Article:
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J Pediatr. 2014 Sep;165(3):447-52.e4. doi: 10.1016/j.jpeds.2014.03.033. Epub 2014 Apr 25.

Adverse drug event detection in pediatric oncology and hematology patients: using medication triggers to identify patient harm in a specialized pediatric patient population.

Author information

1
Department of Pharmaceutical Sciences, St. Jude Children's Research Hospital, Memphis, TN.
2
Department of Information Sciences, St. Jude Children's Research Hospital, Memphis, TN.
3
Department of Anesthesiology, St. Jude Children's Research Hospital, Memphis, TN.
4
Department of Oncology, St. Jude Children's Research Hospital, Memphis, TN.
5
Department of Pharmaceutical Sciences, St. Jude Children's Research Hospital, Memphis, TN. Electronic address: james.hoffman@stjude.org.

Abstract

OBJECTIVE:

To investigate the use of a trigger tool for the detection of adverse drug events (ADE) in a pediatric hospital specializing in oncology, hematology, and other catastrophic diseases.

STUDY DESIGN:

A medication-based trigger tool package analyzed electronic health records from February 2009 to February 2013. Chart review determined whether an ADE precipitated the trigger. Severity was assigned to ADEs, and preventability was assessed. Preventable ADEs were compared with the hospital's electronic voluntary event reporting system to identify whether these ADEs had been previously identified. The positive predictive values (PPVs) of the entire trigger tool and individual triggers were calculated to assess their accuracy to detect ADEs.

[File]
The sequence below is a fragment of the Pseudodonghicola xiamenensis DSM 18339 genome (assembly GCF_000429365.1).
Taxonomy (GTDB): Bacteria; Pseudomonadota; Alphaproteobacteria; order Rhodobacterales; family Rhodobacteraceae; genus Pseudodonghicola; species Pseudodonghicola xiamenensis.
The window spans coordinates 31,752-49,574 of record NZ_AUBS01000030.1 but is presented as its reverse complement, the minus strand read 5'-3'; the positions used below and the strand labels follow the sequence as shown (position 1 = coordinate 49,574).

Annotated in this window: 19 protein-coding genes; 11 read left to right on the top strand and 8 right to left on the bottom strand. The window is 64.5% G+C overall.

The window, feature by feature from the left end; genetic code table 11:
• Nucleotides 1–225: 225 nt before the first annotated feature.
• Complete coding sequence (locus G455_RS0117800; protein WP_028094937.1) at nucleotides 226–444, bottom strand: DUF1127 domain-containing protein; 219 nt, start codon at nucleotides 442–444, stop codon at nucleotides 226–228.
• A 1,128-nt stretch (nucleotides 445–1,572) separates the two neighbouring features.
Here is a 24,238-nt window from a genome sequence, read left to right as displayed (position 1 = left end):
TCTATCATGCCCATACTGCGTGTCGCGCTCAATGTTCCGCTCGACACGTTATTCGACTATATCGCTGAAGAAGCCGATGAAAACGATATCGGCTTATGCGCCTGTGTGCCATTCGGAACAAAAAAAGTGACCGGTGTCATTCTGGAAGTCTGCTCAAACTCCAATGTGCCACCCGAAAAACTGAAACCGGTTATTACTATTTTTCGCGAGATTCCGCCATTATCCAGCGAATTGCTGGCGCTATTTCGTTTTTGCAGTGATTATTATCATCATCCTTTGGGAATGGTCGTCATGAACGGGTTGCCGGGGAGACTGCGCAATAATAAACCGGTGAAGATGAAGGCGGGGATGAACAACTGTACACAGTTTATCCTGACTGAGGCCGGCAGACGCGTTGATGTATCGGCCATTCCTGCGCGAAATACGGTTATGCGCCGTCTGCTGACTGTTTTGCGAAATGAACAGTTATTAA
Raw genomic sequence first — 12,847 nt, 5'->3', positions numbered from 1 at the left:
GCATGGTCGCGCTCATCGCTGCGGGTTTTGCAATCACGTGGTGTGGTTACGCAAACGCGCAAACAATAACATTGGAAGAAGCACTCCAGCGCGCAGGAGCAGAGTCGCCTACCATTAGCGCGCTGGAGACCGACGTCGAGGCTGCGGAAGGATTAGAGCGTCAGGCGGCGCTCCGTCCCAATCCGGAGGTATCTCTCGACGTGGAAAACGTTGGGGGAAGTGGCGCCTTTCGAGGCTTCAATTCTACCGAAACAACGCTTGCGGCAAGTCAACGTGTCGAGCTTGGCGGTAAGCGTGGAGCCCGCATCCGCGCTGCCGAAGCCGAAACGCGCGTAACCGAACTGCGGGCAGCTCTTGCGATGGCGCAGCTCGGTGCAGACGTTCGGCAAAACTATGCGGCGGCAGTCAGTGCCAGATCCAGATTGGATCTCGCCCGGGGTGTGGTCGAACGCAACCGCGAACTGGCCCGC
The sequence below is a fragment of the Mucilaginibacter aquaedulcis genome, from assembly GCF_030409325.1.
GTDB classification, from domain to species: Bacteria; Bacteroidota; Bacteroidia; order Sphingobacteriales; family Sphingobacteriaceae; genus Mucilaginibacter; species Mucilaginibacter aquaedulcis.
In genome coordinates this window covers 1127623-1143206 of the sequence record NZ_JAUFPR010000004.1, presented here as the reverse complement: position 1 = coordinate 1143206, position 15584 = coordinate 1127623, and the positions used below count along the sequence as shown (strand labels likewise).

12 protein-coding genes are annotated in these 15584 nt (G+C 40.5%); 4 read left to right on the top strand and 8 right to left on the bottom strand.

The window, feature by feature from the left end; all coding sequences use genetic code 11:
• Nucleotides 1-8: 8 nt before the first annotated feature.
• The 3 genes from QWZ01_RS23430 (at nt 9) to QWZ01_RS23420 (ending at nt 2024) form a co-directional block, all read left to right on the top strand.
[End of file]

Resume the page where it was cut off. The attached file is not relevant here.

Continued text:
RESULTS:

Trigger occurrences (n = 706) were detected in 390 patients from 6 medication triggers, 33 of which were ADEs (overall PPV = 16%). Hyaluronidase had the greatest PPV (60%). Most ADEs were category E harm (temporary harm) per the National Coordinating Council for Medication Error Reporting and Prevention index. One event was category H harm (intervention to sustain life). Naloxone was associated with the most grade 4 ADEs per the Common Terminology Criteria for Adverse Events v4.03. Twenty-one (64%) ADEs were preventable, 3 of which were submitted via the voluntary reporting system.

CONCLUSION:

Most of the medication-based triggers yielded low PPVs. Refining the triggers based on patients' characteristics and medication usage patterns could increase the PPVs and make them more useful for quality improvement. To efficiently detect ADEs, triggers must be revised to reflect specialized pediatric patient populations such as hematology and oncology patients.

Comment in

PMID:
24768254
PMCID:
PMC4145034
DOI:
10.1016/j.jpeds.2014.03.033
[Indexed for MEDLINE]
Free PMC Article

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